Overlaying symbology and other information into the pilot’s field of view requires that the system knows the position of the pilot’s head precisely. In the old Striker system, this was done using infrared sensors mounted around the cockpit to detect and map head position. One drawback with this, Orridge said, was that the pilot’s oxygen hose can sometimes get in the way of the detection system. In Striker II, the sensor system is augmented by an onboard digital position system using accelerometers, similar to those found in smartphones. This allows head position and orientation to be tracked precisely with little to no latency, Orridge said. “The symbology moves smoothly as the pilot looks around, with no jittering or timelag.”
The system also allows tricks that would not be possible with Striker. Cameras mounted around the entire exterior of the aircraft allow the pilot to effectively “look through” the floor of the cockpit, allowing 360° awareness.
The new helmet is also equipped with “3D sound”, so that should another aircraft or an air-to-air missile be approaching from behind, the pilot receives the illusion of the sound arriving from the appropriate direction.
Striker II was initially developed for the Typhoon, which is currently undergoing a systems upgrade, and the Swedish Saab Gripen fighter, but the Rochester team is also developing it for the F 35 Lightning II, with the only major change anticipated being in the mounting points for the intercom and oxygen mask. “It is designed to be a platform-agnostic system,” said Mills.
Other aircraft that would benefit from the use of this helmet are rotorcraft, added Jean Page, head of human factors at Rochester. “The display system would be a distinct advantage on take-off and landing, where you can have the problem of whiteout in snowy conditions and brownout in dusty and desert environments. In both cases, particulates are blown up by the downdraught and completely cut out the pilot’s view. We can use the wide viewing angle of the display to give an enhanced image,” she explained.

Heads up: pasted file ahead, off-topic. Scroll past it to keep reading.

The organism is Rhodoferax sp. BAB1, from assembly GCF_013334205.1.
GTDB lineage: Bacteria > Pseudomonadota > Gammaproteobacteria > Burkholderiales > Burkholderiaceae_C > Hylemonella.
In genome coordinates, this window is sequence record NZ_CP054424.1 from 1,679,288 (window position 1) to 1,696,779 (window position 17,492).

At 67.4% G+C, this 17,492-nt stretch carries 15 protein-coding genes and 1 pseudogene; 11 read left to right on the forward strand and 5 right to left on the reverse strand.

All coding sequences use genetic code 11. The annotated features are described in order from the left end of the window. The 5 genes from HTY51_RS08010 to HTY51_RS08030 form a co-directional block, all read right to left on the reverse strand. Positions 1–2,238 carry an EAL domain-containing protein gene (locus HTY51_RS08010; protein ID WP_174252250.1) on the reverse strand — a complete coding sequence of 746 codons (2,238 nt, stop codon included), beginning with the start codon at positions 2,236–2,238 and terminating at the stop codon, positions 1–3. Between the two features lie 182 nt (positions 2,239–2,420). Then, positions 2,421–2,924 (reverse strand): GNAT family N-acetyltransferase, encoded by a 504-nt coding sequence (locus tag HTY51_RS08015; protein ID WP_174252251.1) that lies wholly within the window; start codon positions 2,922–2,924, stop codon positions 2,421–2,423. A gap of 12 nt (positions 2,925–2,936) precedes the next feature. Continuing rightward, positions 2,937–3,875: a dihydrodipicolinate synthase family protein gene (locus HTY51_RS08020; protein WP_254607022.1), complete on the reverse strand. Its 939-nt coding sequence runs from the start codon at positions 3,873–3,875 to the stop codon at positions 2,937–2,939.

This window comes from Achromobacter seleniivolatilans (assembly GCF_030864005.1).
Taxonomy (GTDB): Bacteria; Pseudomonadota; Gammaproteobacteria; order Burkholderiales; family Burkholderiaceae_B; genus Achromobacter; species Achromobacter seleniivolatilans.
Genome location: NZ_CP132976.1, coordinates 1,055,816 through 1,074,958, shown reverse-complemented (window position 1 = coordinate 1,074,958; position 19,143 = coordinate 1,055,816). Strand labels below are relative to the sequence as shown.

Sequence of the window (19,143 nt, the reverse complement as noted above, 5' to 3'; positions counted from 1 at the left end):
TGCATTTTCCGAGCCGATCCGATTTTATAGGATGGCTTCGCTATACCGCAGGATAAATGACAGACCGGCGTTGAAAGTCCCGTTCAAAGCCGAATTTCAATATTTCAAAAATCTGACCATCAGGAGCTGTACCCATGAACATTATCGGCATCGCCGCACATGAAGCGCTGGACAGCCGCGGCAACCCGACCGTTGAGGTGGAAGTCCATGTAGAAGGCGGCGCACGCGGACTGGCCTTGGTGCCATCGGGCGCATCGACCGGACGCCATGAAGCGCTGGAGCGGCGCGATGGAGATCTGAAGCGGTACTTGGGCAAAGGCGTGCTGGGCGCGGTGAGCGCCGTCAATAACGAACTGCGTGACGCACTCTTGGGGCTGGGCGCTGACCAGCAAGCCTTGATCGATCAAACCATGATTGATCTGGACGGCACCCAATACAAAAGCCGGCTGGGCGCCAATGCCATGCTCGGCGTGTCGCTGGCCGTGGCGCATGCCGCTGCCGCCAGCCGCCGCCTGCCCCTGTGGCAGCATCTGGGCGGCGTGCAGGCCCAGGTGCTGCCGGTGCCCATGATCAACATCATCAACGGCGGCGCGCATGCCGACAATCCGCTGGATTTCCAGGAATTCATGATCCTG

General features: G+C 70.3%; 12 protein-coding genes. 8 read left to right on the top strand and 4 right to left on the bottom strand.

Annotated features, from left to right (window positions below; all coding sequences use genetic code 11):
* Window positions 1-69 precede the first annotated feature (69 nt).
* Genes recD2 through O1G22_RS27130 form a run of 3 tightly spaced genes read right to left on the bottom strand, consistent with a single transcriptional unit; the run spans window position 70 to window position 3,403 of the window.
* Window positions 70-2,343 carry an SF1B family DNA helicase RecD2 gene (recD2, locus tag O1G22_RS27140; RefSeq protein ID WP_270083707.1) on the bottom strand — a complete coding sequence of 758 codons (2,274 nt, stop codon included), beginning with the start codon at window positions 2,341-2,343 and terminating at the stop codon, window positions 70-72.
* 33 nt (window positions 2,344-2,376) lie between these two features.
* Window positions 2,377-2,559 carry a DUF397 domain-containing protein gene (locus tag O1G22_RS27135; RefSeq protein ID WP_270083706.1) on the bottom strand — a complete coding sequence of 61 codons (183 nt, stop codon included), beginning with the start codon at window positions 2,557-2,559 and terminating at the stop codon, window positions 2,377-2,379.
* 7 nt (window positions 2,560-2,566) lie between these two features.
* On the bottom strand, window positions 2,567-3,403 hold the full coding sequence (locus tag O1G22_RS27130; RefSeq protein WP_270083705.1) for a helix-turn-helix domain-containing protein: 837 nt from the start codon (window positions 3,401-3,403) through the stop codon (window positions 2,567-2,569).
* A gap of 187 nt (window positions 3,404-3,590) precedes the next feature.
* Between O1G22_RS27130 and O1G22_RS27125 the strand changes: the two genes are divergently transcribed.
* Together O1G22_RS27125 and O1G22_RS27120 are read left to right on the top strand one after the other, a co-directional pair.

The display system would be a distinct advantage on take-off and landing in rotorcraft
The system is also an integral part of BAE’s ambitious plan for future cockpit environments: a “virtual cockpit” where the physical displays and dials and even switches are replaced by a graphical representation on the helmet display.
In this case, Page explained, the head tracking system might be augmented by gaze detection to determine precisely where the pilot is looking, while extra sensors track his or her hands and fingers to detect whether a switch is being manipulated. “We would augment the system with haptics to give the sensation of pressing a switch,” Page said.
Virtual cockpit is planned to be part of the ongoing upgrade of Typhoon, and may be used in the new Tempest aircraft which is now being developed to succeed Typhoon in future decades. It will also allow displays suited to different anticipated roles for fast jets, including mission overview and control of drone swarms in the battle space. Additional displays could be moved around the pilot’s field of vision to suit the mission; for example, a dedicated display might appear to assist with in-air refuelling.
However, ultimately Orridge and Mills are keen to stress that Striker II is primarily a piece of protective equipment. “Its first job is to keep the pilot’s head safe,” said Mills. “It has to ensure that they can function when they are pulling 9G in manoeuvres, and most importantly it offers protection in the case of ejection. That’s a highly hostile situation where the pilot is subjected to very sharp acceleration, deceleration and possible impact. As soon as the pilot leaves the aircraft, their head is instantly placed into an airstream moving faster than 600 miles an hour.
“We have to ensure they are fully protected from that. In developing the helmet, its performance for those situations was the absolute primary concern, and getting all the electronics into it and making sure that none of them compromised that function was almost a bonus.”